Supreme Court preserves access to abortion pill mifepristone for now
WASHINGTON - The Supreme Court on Friday preserved women’s access to a drug used in the most common method of abortion, rejecting lower-court restrictions while a lawsuit continues.
The justices granted emergency requests from the Biden administration and New York-based Danco Laboratories, maker of the drug mifepristone. They are appealing a lower court ruling that would roll back Food and Drug Administration approval of mifepristone.
The drug has been approved for use in the U.S. since 2000 and more than 5 million people have used it. Mifepristone is used in combination with a second drug, misoprostol, in more than half of all abortions in the U.S.
The court's action Friday almost certainly will leave access to mifepristone unchanged at least into next year, as appeals play out, including a potential appeal to the high court. The next stop for the case is at the New Orleans-based U.S. Court of Appeals for the 5th Circuit, which has set arguments in the case for May 17.
Two of the nine justices — Samuel Alito, the author of last year’s decision overturning Roe v. Wade, and Clarence Thomas — voted to allow restrictions to take effect, and Alito issued a four-page dissent. No other justices commented on the court’s one-paragraph order, and the court did not release a full vote breakdown.
President Joe Biden praised the high court for keeping mifepristone available while the court fight continues.
"The stakes could not be higher for women across America. I will continue to fight politically-driven attacks on women’s health. But let’s be clear — the American people must continue to use their vote as their voice, and elect a Congress who will pass a law restoring the protections of Roe v. Wade," Biden said in a statement.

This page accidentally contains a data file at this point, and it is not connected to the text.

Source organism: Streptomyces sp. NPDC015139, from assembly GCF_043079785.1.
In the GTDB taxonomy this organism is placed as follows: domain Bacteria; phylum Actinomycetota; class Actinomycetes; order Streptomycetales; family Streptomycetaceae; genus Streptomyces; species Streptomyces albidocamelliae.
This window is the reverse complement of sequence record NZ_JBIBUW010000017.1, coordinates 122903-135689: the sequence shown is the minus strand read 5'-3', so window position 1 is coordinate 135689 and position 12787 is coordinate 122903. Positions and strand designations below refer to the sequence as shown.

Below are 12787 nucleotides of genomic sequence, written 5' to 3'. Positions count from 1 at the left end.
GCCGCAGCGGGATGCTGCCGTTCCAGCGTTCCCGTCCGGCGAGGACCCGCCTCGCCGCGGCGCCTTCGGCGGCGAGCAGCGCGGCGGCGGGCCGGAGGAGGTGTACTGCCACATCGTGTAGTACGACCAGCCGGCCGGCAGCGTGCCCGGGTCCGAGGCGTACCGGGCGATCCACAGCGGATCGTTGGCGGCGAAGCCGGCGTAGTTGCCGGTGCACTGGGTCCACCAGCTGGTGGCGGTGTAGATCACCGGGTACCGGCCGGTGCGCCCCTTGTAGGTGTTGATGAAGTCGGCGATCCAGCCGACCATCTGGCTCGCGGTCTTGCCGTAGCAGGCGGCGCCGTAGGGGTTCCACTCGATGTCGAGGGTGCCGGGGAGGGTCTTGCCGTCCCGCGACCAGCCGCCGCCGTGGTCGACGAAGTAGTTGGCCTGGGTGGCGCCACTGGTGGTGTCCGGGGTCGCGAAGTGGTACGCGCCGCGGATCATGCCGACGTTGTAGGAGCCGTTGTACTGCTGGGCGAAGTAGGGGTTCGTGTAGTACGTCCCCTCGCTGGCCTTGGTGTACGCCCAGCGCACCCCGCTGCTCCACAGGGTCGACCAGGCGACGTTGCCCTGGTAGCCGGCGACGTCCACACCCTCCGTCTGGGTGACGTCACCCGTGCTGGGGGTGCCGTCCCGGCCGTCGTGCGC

Alliance Defending Freedom, representing abortion opponents challenging the FDA's approval of mifepristone, downplayed the court's action.
"As is common practice, the Supreme Court has decided to maintain the status quo that existed prior to our lawsuit while our challenge to the FDA’s illegal approval of chemical abortion drugs and its removal of critical safeguards for those drugs moves forward," ADF lawyer Erik Baptist said in a statement.
The justices weighed arguments that allowing restrictions contained in lower-court rulings to take effect would severely disrupt the availability of mifepristone.
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The Supreme Court had initially said it would decide by Wednesday whether the restrictions could take effect while the case continues. A one-sentence order signed by Alito on Wednesday gave the justices two additional days, without explanation.
The challenge to mifepristone is the first abortion controversy to reach the nation's highest court since its conservative majority overturned Roe v. Wade 10 months ago and allowed more than a dozen states to effectively ban abortion outright.
In his majority opinion last June, Alito said one reason for overturning Roe was to remove federal courts from the abortion fight. "It is time to heed the Constitution and return the issue of abortion to the people’s elected representatives," he wrote.